Mayor Eric Adams is putting NYC Ferry expansions on ice until city officials can get a better grip on the finances of the cash-churning transportation service.
Former Mayor Bill de Blasio grew the maritime transit network to 25 landings across six routes in all Five Boroughs, but Adams wants to anchor plans for any additional berths while his administration gauges how a recent fare hike and an upcoming new operator contract will affect the bottom line, officials with the Economic Development Corporation said Thursday.
“Under the Adams administration we’ve entered a new phase of NYC Ferry, the ‘Ferry Forward’ phase, and we are focused on cost efficiency to ensure NYC Ferry’s long-term sustainability,” EDC’s chief infrastructure officer Joshua Kraus said during a City Council oversight hearing Sept. 22.
“We need to see the effects of the recent changes on the operations and economics of the system. As the system stabilizes over the next few years, we can then evaluate if further expansion makes sense and if so, where,” Kraus said. “But we are not looking to expand the system right now.”
The mayor has been trying to rein in the cost of the boats by bumping the base fare from $2.75 to $4 on Sept. 12 and by looking for new sources of revenue like naming rights, film and TV shoots, concessions, and more onboard ads.
The service, which already swallowed millions in taxpayer dollars, cost the city nearly a quarter-billion more than officials reported and the public subsidy for each $2.75 ride rose to nearly $15 in 2020, according to a bombshell city comptroller’s audit released in July.
In 2021, de Blasio added the St. George route from Staten Island to Manhattan’s West Side, along with an extension of the Soundview route to Throggs Neck in the Bronx.
This year, the city also expanded service to Governors Island year-round.
Another stop for the Coney Island Creek in southern Brooklyn is on hold as the city mulls whether to shift the stop to the ocean side.
The watchdog group the Citizens Budget Commission urged the city to avoid any more “money-losing expansions,” and even cut the lowest-ridership services to get costs under control.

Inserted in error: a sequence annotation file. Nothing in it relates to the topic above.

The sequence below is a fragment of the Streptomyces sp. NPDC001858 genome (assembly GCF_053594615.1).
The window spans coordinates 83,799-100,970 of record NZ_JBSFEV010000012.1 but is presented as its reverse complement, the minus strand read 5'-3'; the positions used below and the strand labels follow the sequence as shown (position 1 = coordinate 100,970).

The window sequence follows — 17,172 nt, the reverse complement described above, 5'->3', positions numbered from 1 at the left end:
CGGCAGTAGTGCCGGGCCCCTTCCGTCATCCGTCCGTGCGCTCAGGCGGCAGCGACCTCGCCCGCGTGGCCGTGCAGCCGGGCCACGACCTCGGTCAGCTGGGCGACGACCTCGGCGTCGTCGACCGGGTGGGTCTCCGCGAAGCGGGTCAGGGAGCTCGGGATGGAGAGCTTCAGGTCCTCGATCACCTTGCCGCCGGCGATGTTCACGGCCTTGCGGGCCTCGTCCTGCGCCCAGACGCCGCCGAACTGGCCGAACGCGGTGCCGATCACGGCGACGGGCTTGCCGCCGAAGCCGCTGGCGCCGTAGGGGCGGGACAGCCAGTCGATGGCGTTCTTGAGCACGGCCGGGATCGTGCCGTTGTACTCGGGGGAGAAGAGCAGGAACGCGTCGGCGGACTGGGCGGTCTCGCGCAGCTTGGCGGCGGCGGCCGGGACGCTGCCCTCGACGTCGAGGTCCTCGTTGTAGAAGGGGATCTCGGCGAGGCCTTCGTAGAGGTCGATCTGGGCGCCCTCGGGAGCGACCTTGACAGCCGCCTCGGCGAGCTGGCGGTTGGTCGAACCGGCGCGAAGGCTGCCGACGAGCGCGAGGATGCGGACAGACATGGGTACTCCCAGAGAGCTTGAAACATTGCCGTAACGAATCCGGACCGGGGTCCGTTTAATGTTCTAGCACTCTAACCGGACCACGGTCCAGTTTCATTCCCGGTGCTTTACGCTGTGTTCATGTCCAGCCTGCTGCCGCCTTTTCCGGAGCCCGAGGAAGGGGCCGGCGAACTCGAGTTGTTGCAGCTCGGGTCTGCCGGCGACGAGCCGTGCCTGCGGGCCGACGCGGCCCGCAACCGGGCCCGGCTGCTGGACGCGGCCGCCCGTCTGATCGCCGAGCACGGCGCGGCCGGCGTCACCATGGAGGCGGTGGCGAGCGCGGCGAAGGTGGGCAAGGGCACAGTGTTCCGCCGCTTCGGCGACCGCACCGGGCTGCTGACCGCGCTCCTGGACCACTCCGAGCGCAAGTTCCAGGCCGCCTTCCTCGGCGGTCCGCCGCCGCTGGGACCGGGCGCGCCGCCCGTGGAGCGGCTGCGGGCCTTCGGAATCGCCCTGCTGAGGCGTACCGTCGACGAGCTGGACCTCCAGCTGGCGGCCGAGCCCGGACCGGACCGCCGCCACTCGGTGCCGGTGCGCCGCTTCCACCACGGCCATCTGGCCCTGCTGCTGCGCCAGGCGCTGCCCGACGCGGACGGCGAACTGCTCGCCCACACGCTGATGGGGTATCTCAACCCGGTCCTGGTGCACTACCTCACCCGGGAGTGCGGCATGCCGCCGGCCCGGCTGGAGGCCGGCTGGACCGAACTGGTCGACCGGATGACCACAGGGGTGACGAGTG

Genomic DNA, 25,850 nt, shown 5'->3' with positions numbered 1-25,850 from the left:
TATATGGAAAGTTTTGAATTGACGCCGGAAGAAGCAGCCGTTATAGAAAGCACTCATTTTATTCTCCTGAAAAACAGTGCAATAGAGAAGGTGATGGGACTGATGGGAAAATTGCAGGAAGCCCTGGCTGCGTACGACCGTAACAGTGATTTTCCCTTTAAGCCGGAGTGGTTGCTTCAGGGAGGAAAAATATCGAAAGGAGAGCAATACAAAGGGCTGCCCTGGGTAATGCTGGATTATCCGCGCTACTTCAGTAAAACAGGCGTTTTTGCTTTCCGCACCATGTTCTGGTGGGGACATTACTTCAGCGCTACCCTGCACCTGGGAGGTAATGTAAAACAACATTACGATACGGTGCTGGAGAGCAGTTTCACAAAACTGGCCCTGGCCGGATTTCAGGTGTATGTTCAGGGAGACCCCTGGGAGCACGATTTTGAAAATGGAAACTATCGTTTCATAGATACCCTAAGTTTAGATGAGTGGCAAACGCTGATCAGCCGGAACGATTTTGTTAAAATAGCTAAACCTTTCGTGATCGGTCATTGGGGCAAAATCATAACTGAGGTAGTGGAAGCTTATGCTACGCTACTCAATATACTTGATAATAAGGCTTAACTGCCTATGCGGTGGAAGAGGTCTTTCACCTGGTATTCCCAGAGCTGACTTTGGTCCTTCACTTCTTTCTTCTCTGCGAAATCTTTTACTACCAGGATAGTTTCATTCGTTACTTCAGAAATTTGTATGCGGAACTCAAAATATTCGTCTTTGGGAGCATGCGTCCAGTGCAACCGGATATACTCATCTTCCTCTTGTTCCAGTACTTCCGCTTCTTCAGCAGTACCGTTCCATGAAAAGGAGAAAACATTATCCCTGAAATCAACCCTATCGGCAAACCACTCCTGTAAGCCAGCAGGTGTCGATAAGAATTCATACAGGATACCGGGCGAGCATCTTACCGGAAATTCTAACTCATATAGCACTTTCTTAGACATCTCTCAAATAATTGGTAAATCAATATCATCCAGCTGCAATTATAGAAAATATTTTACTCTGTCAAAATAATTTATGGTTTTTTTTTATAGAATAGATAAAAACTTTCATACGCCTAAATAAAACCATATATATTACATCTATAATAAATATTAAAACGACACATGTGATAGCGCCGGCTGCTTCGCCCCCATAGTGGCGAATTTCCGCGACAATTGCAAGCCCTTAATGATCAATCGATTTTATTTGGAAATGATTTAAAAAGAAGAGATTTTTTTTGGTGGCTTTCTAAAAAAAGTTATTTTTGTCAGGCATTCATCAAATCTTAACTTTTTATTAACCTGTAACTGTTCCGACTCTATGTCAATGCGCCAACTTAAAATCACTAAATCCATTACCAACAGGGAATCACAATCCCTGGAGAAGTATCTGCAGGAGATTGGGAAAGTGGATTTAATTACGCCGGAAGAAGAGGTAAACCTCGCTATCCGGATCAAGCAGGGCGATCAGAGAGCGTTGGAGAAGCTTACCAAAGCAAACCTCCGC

The St. George route — which launched a year ago and departs right next to the iconic and free Staten Island Ferry — has the fewest average daily trips, according to the latest EDC stats.
Council members slammed the city for refusing to chart any new itineraries, and several pols nevertheless asked EDC bigs to add stops to their neighborhoods.
One South Bronx pol noted that the ferry currently largely serves wealthy and whiter areas of the city.
“It does seem like some of the places the ferries are at it’s more affluent neighborhoods and the, I guess, underserved communities are, I feel like, being left out of this conversation,” said Council Member Althea Stevens.
Her district includes Yankee Stadium, and she said the boats could offload some people traveling to and from the ball game.
“I know we would have people using this ferry because I have hundreds and thousands of people who jam up traffic in my district, and this could help relieve some of those things,” the lawmaker said.
NYC Ferry’s executive director James Wong said that land-borne transit like the subways and buses are better suited to carry large crowds, since the boats can only ship between 150-350 passengers.
“Subways in places like game day events and things like that are far more effective in moving big quantities of people,” said Wong.
The Council’s Transportation Committee chairperson Selvena Brooks-Powers urged EDC to add a route heading to LaGuardia Airport, which is one of the alternatives airport officials with the Port Authority have floated instead of the stalled AirTrain.
Wong revealed that they are asking bidders for the new ferry contract, set to take effect at the beginning of October 2023, whether it would be possible to run ferries to the Queens terminals without a public subsidy, which would likely require steeper fares.
“If we’re going to ever consider service that goes to a place like an airport, where people are generally paying quite a bit more to take these air services, we would want to allow a service like this to be considered only if it were done at a market rate and something that actually generates profit for the system,” the ferry chief said.